Where Do All the Flowers Go? is a gentle picture book about the challenging topic of grieving. Author and illustrator Lisa Crystal introduces young readers to a family of three small mice who live peacefully with their parents. On a rainy day, little Cookie, Foster, and Tidbit are worried to see that their parents, Mama and Papa Crumb, have some sad news. Grandmouse has died. She died because she was old, but Cookie doesn’t understand and thinks she personally caused Grandmouse’s death. After Cookie has a nightmare and wonders when she will die too, Mama Crumb uses examples from plants, birds, and fish to show how all things eventually die. Cookie and her brothers create memorials for their grandmother, each in their own way, to honor her.
Where Do All The Flowers Go? is a great book for children who see death as frightening, especially in the context of a loved one’s passing. I found the tone of Lisa Crystal’s book to be encouraging in an excellent way, as the abundant talk of new life being born nicely balanced the sadness of death and comparisons to simple, daily examples of life patterns in things they’ve seen every day enabled Cookie and her siblings (and children too!) to relate to such a big concept. The pastel illustrations create a hushed calmness that flows off the page, validating the mouse family’s actively hopeful theme of embracing life even more because you know it will one day end. A neatly placed reminder that death is no one's fault—it just happens—threads into the story, but grief emotions are very much at the forefront as the little mice express their feelings by doing things like planting a rose garden and writing poetry. Where Do All the Flowers Go? will serve parents and young children very well during a time of grief.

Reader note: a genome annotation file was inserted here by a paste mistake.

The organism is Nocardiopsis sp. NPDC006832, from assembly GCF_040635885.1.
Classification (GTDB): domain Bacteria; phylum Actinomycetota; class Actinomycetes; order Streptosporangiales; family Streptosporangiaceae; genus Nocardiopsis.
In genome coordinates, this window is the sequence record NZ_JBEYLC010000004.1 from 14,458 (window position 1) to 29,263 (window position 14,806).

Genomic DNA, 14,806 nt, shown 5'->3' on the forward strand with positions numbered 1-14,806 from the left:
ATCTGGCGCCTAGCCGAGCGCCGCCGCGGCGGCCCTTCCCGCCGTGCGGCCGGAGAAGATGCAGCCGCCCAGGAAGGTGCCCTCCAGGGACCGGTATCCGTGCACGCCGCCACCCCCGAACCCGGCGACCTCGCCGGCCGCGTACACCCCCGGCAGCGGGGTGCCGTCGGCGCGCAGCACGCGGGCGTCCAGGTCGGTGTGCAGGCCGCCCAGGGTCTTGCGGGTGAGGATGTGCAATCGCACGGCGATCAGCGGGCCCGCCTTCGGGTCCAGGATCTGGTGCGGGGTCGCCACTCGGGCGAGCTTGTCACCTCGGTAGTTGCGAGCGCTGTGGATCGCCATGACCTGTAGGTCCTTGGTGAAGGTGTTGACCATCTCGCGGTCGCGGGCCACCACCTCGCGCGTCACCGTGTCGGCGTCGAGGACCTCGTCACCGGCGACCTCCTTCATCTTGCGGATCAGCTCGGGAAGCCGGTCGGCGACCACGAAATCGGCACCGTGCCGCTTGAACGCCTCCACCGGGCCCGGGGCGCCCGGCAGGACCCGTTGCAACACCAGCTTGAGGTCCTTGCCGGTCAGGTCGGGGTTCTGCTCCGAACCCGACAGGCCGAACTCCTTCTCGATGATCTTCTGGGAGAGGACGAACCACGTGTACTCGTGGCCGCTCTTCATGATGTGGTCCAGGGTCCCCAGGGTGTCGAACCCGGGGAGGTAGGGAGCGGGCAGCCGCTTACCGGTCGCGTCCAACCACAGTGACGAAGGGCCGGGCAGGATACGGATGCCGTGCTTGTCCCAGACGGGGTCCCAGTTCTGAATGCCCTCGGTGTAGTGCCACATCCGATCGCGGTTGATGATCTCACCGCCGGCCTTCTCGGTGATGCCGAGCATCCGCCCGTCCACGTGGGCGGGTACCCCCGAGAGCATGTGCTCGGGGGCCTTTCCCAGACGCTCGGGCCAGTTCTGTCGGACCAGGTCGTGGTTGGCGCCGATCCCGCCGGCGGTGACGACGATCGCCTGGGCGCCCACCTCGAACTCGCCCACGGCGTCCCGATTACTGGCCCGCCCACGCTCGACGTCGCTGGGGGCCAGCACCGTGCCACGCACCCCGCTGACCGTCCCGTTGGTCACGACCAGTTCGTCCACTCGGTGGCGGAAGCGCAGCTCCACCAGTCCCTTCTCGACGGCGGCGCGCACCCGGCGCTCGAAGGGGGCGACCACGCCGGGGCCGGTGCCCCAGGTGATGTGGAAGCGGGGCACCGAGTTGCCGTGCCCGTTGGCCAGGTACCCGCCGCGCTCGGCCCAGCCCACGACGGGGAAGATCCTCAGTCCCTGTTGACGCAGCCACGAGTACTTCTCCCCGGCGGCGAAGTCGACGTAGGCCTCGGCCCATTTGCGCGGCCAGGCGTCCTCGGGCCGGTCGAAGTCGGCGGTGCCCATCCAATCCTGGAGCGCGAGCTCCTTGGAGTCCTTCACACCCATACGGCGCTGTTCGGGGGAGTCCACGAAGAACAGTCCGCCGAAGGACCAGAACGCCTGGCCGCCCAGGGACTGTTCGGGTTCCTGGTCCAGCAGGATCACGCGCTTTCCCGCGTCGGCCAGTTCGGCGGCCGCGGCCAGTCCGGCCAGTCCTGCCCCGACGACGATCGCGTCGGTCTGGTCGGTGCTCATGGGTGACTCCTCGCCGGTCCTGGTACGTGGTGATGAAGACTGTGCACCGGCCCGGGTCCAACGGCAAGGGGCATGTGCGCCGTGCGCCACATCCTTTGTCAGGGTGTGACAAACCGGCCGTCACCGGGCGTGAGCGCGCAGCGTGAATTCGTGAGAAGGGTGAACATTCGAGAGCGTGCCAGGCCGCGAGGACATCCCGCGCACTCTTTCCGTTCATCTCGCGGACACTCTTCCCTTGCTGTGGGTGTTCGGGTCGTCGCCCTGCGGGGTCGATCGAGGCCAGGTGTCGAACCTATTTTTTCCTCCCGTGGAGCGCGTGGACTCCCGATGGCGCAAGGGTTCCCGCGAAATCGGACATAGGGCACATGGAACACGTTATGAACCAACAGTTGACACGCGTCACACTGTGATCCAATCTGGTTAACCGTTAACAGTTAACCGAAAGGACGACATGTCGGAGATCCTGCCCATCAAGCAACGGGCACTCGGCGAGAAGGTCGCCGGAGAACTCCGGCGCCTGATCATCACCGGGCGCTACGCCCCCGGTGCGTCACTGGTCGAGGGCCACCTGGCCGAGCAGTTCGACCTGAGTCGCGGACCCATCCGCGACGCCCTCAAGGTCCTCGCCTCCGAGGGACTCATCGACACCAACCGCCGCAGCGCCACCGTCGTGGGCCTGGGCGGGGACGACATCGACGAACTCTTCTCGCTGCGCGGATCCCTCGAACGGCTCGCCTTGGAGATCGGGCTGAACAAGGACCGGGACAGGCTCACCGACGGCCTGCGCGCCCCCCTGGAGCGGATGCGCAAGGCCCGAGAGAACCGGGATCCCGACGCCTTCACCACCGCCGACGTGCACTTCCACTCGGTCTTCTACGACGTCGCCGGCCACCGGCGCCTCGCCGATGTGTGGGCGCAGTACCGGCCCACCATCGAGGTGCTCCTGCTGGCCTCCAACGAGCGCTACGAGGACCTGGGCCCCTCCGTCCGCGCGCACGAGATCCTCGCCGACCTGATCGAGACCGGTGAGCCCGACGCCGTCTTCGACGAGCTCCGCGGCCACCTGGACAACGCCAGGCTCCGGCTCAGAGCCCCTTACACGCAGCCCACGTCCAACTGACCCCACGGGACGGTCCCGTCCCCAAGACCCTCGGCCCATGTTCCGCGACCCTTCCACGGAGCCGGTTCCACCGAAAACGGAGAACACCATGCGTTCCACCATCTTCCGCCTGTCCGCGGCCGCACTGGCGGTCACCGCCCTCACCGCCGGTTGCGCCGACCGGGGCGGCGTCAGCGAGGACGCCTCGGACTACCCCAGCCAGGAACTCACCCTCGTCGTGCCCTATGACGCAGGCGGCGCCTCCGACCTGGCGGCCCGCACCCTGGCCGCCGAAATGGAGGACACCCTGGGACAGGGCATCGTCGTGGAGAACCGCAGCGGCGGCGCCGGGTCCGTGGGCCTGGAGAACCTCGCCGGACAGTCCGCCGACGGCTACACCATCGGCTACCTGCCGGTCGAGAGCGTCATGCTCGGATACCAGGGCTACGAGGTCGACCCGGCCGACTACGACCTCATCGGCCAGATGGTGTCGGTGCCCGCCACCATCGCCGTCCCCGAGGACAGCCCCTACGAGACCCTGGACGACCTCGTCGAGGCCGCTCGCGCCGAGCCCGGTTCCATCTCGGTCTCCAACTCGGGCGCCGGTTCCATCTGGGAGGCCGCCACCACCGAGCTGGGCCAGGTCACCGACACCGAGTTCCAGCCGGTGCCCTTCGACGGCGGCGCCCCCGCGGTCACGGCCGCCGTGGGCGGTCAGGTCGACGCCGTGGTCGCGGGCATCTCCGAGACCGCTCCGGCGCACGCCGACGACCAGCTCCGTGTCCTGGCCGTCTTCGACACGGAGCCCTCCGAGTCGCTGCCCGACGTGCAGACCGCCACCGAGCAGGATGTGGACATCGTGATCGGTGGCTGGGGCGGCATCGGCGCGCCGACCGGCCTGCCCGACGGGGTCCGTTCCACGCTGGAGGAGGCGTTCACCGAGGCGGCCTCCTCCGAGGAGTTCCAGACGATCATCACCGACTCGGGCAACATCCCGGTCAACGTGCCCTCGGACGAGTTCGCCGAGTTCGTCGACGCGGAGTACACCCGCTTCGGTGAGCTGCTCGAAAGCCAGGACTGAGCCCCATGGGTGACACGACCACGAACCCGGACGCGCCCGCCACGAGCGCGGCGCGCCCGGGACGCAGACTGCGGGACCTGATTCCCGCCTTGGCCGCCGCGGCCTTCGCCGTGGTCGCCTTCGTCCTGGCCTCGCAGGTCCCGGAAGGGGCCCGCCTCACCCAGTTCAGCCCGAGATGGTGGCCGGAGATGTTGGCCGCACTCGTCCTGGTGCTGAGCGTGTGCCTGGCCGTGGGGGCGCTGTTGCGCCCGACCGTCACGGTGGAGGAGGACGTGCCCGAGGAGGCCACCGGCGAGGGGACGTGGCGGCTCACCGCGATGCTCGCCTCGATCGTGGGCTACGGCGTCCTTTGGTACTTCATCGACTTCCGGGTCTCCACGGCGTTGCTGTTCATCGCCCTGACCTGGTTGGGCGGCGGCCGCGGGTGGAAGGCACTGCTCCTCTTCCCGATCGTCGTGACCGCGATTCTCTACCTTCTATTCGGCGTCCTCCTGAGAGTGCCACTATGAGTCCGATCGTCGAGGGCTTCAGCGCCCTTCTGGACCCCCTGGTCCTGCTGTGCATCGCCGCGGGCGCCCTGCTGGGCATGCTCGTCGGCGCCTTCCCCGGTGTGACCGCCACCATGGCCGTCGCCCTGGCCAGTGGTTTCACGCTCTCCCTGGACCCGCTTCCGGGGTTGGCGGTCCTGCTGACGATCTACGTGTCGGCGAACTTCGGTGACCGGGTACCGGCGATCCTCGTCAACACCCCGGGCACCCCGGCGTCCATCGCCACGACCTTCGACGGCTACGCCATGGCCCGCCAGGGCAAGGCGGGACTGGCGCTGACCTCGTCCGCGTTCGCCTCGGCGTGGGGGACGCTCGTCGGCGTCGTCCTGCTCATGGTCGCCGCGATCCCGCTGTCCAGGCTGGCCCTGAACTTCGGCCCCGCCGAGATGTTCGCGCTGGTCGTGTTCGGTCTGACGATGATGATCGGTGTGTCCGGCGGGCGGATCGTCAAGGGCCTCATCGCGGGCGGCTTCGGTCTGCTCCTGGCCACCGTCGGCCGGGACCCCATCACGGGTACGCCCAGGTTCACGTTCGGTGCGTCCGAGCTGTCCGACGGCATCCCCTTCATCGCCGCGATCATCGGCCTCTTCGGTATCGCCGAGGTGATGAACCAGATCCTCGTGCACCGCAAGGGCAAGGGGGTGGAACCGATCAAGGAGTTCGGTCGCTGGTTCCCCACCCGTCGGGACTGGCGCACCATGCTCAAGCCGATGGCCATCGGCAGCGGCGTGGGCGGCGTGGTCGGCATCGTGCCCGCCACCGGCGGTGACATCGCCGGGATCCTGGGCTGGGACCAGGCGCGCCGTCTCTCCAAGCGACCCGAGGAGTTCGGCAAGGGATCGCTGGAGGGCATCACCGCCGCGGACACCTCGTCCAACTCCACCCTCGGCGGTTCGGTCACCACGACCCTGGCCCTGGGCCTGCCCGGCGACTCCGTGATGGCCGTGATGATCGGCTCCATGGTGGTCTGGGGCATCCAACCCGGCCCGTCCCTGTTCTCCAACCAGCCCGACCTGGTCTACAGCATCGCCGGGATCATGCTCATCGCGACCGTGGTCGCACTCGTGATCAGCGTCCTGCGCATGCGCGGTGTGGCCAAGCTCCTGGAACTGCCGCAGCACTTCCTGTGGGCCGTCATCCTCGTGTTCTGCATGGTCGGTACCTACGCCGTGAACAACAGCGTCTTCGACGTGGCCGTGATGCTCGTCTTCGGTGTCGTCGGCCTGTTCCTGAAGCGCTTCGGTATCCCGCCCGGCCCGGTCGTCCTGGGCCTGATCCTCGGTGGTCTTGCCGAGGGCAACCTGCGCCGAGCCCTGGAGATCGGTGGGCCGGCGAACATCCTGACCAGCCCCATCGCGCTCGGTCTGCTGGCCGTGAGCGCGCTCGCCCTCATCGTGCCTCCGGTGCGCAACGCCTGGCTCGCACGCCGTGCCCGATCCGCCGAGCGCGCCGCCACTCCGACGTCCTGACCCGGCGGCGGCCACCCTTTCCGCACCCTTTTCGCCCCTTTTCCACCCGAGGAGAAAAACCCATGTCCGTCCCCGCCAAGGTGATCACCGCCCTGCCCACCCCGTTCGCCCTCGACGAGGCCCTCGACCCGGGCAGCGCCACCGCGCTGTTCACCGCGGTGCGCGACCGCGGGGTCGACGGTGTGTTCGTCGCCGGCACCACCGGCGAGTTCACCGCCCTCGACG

This is the companion for Sarah Scheele's newsletter blog. In it I share reviews for books I'd recommend/are similar to my own.